You’re going to pull out a good length of string from your ball of string. I would say you want at least five or six times the length of the side stretcher bar. Remember – it’s always better at this point to have TOO MUCH string than too little. You don’t want to get to the end of the lacing and find out that you’re out of string. Aaaaaaaaaagh.
Start with a slip knot at the top of the stretcher bar. It’s important to use a slip knot!! You want to be able to adjust the tension on this string, so you’ll need to be able to loosen or tighten that knot easily.
Thread your Very Large Tapestry Needle with the end of the Very Long String, and start lacing. Take the needle down into the linen, underneath the side slat of the frame and up around the slat, then back down into the linen – do this moving down the line of holes.
You may find that you need to revisit the holes in the linen with your stiletto here and there.
At this point, your aren’t concerned so much about tension. Just get the sides laced. As you lace, try to keep the edge of your fabric parallel with the stretcher bar. This is a bit hard on the first bar, since you don’t have anything you’re pulling against, and it’s easy to pull the fabric towards the bar. But resist the temptation, and keep the fabric parallel to the bar as much as possible.
When you reach the end of your lacing – arriving at the opposite roller bar – tie your string off with another slip not.
Now, in exactly the same manner, lace the other side.
Now, you’re all laced up. But you’re not finished. Notice that the linen looks a bit wavy and rippled? That’s because nothing’s been tightened up yet.
At this point, if your project is being stitched on silk or damask or some other very fine fabric and being backed with linen or muslin, then you’ve only just added the backing to the frame. You need to now add the fine fabric. To do this, you tighten the frame “a little bit” – enough to remove noticeable ripples – but not all the way with the final stretch. Take your fine fabric (which you have already cut on the grain and that’s ready to mount), and situate it on the lining that’s stretched on the frame. The ground fabric (the fine fabric) and the lining (the muslin or linen) must match up with their grains. Match up the grain, pin the ground fabric onto the lining all around, and then sew it onto the lining, from center points out on each side, smoothing it as you go and making sure there are no wrinkles or buckles in it. Use herringbone stitch to sew it, crossing over the lining onto the ground fabric, and so forth. Once all four sides are sewn down, you’re ready for the last step, which is the final stretch…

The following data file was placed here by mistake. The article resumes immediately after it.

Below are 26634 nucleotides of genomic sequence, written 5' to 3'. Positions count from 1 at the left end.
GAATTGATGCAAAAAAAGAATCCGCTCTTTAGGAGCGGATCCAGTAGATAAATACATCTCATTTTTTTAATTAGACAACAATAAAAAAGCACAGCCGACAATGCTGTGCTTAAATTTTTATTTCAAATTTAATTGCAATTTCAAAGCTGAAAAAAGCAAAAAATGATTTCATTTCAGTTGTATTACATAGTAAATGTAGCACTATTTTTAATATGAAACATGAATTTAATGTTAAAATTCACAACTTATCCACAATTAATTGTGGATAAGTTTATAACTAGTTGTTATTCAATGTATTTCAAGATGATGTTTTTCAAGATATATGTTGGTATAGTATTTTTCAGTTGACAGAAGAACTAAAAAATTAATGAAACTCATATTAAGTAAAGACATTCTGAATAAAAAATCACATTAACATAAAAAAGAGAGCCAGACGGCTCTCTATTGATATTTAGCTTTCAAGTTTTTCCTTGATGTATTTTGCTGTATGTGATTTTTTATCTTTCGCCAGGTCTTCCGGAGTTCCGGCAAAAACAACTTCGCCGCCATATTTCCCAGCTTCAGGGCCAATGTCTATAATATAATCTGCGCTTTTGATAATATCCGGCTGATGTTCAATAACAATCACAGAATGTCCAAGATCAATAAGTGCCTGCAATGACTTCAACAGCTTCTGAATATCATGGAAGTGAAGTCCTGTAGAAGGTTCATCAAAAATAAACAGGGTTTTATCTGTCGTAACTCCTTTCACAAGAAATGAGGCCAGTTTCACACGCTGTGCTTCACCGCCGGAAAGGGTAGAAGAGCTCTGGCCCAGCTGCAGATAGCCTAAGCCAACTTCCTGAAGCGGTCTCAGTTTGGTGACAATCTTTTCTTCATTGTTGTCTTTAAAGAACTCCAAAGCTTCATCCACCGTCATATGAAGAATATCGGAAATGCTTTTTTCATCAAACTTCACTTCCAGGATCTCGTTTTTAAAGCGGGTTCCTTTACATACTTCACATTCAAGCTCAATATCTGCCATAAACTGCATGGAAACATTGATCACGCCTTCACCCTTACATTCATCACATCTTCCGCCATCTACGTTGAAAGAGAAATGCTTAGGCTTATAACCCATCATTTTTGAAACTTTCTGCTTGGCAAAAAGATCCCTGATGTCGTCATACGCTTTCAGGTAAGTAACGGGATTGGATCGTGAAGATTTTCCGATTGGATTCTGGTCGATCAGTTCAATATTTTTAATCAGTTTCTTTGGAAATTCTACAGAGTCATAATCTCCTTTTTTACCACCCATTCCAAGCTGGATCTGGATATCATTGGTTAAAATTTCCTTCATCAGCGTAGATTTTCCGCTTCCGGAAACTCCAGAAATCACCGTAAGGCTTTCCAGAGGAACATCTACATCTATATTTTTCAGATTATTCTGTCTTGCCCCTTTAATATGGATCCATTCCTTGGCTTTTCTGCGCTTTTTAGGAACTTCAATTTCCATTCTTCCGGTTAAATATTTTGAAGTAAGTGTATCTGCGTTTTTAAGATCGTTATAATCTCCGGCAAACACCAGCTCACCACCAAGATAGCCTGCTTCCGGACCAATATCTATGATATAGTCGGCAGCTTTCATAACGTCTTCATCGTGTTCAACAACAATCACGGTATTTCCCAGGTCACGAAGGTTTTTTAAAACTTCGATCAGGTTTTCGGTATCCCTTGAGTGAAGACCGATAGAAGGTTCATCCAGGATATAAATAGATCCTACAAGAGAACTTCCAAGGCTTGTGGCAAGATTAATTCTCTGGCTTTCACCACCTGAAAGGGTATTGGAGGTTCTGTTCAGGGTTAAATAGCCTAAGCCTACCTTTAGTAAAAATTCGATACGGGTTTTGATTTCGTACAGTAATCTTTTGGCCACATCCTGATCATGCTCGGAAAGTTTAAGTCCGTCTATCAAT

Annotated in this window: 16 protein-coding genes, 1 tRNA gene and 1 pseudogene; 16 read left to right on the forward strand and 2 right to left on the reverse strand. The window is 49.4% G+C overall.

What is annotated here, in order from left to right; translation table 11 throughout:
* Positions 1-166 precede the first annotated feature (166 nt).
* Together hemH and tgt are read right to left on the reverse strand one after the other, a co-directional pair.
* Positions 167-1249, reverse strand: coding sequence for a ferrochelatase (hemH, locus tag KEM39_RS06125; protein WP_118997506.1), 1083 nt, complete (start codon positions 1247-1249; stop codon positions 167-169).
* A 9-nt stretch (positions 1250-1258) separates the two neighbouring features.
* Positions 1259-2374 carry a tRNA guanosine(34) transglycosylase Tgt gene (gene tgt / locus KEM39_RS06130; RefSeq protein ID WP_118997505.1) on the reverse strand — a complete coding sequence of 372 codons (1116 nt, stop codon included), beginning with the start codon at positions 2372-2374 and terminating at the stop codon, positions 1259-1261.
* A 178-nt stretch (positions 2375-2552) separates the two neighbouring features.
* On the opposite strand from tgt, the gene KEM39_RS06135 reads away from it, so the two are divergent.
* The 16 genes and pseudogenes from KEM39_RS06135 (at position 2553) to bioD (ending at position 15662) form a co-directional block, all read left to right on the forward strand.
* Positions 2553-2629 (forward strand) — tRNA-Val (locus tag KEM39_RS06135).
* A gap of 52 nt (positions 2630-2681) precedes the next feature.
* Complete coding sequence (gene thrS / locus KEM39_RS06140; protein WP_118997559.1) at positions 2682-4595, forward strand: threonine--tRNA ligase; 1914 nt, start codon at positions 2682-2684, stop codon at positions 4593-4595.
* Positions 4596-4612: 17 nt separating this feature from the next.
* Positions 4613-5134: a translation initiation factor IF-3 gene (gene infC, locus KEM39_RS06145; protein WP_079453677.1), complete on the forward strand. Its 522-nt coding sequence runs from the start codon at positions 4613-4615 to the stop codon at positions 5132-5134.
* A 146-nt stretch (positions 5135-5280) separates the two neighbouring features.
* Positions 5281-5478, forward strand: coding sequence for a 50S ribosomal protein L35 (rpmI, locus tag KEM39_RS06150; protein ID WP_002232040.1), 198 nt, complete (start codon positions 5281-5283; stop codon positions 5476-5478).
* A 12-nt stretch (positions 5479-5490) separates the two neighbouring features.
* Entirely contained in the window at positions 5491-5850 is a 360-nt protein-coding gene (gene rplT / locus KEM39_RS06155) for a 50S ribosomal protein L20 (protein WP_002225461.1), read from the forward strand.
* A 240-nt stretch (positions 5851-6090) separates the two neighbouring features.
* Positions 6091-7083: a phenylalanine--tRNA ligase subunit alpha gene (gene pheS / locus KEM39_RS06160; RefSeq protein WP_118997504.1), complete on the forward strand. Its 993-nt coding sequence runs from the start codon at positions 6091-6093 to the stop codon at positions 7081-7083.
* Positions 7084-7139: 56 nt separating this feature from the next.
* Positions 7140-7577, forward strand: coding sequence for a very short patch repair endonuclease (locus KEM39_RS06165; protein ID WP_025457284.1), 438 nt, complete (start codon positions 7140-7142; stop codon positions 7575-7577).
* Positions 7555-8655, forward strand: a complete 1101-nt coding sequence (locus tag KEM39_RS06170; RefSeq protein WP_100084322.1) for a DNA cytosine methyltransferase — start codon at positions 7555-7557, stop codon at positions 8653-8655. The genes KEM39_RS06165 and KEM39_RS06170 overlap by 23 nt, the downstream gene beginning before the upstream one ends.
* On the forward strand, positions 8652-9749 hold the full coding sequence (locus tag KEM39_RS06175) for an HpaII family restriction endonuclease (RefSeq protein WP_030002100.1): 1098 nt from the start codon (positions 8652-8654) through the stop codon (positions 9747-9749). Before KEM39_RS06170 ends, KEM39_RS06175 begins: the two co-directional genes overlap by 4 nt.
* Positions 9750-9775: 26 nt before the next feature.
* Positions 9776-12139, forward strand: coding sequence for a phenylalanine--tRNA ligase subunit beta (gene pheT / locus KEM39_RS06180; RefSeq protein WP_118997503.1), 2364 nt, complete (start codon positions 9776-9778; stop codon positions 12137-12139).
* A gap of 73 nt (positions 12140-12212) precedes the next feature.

But on my frame here, I’m not using a different ground fabric lined with linen. I’m embroidering the linen. So I don’t need to add ground fabric. I’m ready for the final stretch.
Because this is a large frame, I’m going to use a combination of hands and feet here – which was really impossible to photograph!
Stand the frame on the floor. You’ll have the ends of the stretchers (which pass through the rollers) touching the floor. You’ve got your cotter pins or pegs in the side slats already. Rest your foot on the protruding edge of one side of the bottom rollers, and then, using the heel of your hand, push down on the top end of the side slat, and with your fingers of the same hand, pull up on the roller.
The top of that side slat is really pushing into the heel of my hand, because I’m using the top of the slat for leverage to pull the roller up.
If necessary, use both hands – but remember, you need one to move the cotter pin or pegs!
Pull the roller up as high as you can, holding onto the bottom of the frame with your foot. When you’ve stretched it as much as you can, replace the peg or pin below the roller.
Now do the other side, lining it up in the corresponding hole exactly opposite on the other side slat.
Turn the frame over, so that what was the top roller is now the bottom roller, and double check your pins and holes on the sides slats. Make sure all is lined up well.
Now, adjust your lacing one last time, pulling each side tight by working down the lacing and then adjusting the slip knots. Do both sides.
And there it is!!
If you’ve persevered to the end and done it right, you’re ready to embroider on the best surface ever! A lot of work, but worth the effort!
The whole process took me about three hours, but I had to prepare fabric (including washing the linen), and the frame is a large one, which increases the time for hand stitching and the lacing.
That reminds me – I forgot to mention the obvious. You can use your sewing machine to sew the linen to the top and bottom rollers. I prefer to do it by hand, but some people use their machines. It would save some time, but your machine needs to be able to handle the twill tape.
So, would you go to the trouble to set up a slate frame? Or do you think it’s just too much? It’d be interesting to hear readers’ opinions on this one!
Enjoy the weekend!